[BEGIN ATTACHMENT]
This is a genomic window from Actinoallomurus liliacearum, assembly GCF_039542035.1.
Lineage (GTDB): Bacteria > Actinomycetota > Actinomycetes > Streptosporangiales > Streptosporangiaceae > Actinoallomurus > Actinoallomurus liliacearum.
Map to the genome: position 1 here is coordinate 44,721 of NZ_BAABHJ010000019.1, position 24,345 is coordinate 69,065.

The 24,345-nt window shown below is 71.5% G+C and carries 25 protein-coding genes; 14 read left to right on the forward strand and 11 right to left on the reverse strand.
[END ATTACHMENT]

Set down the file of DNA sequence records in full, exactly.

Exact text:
This is a genomic window from Actinoallomurus liliacearum, assembly GCF_039542035.1.
Lineage (GTDB): Bacteria > Actinomycetota > Actinomycetes > Streptosporangiales > Streptosporangiaceae > Actinoallomurus > Actinoallomurus liliacearum.
Map to the genome: position 1 here is coordinate 44,721 of NZ_BAABHJ010000019.1, position 24,345 is coordinate 69,065.

The 24,345-nt window shown below is 71.5% G+C and carries 25 protein-coding genes; 14 read left to right on the forward strand and 11 right to left on the reverse strand.